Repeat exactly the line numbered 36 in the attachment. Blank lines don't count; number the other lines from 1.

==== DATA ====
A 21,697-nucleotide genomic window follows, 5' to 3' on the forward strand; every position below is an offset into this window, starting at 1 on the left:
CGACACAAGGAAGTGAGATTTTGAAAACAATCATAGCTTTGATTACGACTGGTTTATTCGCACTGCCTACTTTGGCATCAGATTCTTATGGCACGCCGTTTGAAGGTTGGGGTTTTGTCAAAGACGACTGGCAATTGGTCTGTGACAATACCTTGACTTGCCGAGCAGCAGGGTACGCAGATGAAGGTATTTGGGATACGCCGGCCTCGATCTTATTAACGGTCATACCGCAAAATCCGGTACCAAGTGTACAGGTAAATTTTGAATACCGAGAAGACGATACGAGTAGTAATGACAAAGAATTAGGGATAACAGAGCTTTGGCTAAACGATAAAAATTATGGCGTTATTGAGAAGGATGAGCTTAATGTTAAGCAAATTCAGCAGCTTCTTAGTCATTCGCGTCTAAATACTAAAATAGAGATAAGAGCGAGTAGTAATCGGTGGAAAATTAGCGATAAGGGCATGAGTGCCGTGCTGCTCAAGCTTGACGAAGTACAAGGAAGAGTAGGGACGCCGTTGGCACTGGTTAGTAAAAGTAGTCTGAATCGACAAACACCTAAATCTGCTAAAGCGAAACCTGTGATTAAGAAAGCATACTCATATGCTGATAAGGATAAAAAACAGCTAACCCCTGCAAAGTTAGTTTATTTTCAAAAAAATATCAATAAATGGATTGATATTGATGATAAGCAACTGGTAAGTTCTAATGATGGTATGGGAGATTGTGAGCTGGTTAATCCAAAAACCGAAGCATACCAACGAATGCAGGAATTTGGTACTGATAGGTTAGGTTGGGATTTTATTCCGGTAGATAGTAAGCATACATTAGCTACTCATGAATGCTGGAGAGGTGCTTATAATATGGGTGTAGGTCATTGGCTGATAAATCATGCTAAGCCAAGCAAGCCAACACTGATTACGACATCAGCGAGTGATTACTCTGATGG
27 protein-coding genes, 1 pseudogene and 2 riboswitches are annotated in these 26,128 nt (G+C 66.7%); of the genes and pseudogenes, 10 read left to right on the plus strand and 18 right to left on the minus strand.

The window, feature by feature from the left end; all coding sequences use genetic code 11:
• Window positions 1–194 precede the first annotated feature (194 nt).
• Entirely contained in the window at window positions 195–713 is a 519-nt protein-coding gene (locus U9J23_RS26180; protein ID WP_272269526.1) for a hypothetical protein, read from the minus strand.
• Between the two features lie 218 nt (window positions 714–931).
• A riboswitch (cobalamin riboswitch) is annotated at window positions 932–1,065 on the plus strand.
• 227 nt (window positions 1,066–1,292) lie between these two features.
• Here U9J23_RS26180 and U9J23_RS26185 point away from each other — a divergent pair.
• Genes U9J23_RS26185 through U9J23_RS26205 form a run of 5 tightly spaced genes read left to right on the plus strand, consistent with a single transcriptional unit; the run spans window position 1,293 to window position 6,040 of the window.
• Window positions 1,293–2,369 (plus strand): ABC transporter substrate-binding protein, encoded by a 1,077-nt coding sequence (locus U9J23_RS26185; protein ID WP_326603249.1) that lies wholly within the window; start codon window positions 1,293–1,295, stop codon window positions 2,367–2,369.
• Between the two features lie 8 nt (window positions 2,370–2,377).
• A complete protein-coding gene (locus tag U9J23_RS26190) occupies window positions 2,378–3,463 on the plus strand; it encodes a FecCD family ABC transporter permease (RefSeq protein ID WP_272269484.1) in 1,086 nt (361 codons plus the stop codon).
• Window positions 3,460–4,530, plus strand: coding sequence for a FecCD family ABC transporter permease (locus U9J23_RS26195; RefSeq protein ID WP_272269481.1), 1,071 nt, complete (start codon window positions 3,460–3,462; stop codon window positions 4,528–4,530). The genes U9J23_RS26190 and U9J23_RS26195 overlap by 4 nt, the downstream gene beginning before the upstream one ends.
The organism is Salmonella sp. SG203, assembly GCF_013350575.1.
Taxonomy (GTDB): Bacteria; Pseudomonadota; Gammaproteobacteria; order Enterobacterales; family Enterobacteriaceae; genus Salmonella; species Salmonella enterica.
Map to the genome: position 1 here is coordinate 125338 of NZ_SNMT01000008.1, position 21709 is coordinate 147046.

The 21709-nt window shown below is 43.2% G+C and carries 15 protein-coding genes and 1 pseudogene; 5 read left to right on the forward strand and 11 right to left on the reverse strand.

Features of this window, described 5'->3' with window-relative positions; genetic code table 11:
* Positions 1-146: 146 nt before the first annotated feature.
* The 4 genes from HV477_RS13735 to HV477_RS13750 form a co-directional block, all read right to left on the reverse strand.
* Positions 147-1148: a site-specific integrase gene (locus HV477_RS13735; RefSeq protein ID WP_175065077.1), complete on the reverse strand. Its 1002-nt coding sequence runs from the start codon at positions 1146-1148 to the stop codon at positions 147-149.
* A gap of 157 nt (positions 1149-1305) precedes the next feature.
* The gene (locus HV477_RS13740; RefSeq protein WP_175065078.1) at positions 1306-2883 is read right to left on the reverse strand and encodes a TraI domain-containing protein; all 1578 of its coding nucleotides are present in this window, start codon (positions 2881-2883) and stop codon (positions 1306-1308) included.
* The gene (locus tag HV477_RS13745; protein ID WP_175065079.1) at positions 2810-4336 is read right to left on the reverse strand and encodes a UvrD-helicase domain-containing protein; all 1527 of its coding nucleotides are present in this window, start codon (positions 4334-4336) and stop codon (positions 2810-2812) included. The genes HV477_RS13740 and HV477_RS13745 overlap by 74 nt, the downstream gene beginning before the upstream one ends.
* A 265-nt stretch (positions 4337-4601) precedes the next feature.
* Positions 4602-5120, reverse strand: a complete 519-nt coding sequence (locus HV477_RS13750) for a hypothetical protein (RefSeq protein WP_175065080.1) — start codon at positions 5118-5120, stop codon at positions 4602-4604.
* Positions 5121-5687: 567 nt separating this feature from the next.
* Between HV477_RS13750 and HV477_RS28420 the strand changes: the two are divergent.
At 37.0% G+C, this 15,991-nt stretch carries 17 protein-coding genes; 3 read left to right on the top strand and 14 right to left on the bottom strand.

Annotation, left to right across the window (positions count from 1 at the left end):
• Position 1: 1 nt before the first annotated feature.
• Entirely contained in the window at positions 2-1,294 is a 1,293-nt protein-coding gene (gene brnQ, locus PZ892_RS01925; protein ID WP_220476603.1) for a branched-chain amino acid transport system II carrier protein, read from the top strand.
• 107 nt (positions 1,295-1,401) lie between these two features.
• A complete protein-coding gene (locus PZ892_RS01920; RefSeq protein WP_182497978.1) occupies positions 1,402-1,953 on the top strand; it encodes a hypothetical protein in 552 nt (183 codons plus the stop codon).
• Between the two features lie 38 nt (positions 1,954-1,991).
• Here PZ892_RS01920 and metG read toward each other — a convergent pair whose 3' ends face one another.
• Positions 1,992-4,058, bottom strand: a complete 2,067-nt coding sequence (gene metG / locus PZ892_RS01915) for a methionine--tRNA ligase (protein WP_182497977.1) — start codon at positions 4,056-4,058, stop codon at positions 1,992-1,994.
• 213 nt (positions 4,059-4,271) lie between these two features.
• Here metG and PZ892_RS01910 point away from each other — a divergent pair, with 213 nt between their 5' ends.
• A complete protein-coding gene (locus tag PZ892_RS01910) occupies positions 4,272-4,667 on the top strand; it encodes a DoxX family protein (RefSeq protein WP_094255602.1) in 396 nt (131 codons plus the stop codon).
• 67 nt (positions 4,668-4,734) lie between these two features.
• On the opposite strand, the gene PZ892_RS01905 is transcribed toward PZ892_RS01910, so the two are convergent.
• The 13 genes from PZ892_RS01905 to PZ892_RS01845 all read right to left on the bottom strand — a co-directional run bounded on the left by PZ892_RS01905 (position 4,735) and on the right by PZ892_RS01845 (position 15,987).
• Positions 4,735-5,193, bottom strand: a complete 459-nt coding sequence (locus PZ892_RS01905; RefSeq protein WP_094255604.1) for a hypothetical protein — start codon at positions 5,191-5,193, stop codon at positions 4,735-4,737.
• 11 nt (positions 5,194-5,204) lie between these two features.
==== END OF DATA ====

• A complete protein-coding gene (locus PZ892_RS01920; RefSeq protein WP_182497978.1) occupies positions 1,402-1,953 on the top strand; it encodes a hypothetical protein in 552 nt (183 codons plus the stop codon).